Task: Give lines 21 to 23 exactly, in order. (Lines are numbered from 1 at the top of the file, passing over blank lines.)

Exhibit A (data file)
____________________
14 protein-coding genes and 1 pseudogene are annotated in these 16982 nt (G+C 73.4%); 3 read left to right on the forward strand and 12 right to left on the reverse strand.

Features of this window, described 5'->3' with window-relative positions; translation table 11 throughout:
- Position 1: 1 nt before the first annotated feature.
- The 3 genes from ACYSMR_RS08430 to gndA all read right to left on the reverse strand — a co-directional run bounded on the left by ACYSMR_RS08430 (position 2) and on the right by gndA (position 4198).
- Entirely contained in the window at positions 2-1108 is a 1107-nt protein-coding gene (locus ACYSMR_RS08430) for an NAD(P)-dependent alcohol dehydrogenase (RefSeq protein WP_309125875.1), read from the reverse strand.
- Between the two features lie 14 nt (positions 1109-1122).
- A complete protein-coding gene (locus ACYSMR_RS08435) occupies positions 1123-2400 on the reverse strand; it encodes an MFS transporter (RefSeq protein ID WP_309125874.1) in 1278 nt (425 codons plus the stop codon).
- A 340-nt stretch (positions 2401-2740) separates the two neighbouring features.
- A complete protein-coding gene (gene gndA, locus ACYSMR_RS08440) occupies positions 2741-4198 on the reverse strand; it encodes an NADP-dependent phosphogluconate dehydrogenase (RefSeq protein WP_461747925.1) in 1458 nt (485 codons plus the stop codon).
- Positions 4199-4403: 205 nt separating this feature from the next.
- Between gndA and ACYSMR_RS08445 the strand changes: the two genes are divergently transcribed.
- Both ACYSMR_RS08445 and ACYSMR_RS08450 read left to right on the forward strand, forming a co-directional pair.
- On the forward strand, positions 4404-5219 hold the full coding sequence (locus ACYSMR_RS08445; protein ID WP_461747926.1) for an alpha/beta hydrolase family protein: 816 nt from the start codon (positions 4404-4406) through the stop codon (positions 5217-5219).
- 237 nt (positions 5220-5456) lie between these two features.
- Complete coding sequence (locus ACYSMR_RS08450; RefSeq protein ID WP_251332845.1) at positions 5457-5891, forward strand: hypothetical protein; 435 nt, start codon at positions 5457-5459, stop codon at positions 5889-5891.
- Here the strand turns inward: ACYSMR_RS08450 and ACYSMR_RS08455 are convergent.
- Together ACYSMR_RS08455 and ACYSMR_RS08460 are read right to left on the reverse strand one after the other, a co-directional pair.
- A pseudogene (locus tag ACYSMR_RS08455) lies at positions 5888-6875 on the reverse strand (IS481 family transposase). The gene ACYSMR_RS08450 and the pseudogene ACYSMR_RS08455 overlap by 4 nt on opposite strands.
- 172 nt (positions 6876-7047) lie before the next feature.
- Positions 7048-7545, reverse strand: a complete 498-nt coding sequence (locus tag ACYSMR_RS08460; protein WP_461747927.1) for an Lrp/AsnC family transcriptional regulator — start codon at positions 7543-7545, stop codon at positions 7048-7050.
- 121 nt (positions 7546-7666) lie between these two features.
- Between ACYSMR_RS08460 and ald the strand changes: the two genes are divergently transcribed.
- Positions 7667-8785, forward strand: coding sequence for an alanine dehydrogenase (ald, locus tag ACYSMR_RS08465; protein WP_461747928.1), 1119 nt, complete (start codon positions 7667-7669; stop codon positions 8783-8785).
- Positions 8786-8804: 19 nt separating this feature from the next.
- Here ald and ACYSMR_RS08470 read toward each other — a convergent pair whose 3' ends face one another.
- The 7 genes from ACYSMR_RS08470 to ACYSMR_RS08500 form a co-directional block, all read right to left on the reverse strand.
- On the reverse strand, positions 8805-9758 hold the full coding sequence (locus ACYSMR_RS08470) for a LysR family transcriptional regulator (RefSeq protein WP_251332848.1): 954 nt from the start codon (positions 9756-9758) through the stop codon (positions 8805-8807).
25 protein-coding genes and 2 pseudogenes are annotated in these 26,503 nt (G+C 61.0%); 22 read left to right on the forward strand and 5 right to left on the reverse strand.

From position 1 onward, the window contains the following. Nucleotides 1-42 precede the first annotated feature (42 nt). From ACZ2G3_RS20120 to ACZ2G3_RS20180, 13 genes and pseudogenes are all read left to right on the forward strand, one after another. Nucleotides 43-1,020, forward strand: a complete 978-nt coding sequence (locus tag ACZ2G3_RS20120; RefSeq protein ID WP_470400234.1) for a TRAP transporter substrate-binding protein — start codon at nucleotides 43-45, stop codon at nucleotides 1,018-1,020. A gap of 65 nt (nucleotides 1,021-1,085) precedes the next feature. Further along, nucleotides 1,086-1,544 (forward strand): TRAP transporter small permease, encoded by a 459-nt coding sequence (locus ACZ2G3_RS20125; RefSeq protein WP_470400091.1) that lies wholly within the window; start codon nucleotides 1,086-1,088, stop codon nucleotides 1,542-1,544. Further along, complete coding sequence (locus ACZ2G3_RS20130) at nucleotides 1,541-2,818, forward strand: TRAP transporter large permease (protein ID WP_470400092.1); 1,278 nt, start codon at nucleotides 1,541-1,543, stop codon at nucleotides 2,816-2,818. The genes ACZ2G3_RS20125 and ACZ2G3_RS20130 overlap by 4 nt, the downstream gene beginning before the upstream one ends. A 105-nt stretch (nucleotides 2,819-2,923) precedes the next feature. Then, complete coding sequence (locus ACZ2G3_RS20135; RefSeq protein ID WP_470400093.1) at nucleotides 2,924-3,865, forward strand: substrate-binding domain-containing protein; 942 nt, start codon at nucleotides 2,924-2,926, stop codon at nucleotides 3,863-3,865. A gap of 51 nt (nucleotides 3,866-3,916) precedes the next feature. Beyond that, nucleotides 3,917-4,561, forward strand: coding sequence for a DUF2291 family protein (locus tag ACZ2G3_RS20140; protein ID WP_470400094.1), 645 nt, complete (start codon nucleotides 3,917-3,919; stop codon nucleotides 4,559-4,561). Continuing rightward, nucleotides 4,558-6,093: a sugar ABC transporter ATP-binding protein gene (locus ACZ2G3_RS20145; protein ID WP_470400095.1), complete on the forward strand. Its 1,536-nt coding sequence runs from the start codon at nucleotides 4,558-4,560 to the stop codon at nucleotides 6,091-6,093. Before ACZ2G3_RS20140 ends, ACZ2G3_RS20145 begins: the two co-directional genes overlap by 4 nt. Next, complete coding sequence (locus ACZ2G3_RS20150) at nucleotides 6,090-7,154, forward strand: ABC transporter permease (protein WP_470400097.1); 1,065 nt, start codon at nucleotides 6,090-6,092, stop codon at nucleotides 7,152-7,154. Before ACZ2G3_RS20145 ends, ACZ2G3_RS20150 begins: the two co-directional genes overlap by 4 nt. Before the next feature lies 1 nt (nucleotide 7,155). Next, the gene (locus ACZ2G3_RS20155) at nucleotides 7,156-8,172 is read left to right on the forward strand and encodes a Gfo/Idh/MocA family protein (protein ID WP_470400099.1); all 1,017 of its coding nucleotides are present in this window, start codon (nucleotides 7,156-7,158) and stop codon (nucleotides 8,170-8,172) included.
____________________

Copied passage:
- 121 nt (positions 7546-7666) lie between these two features.
- Between ACYSMR_RS08460 and ald the strand changes: the two genes are divergently transcribed.
- Positions 7667-8785, forward strand: coding sequence for an alanine dehydrogenase (ald, locus tag ACYSMR_RS08465; protein WP_461747928.1), 1119 nt, complete (start codon positions 7667-7669; stop codon positions 8783-8785).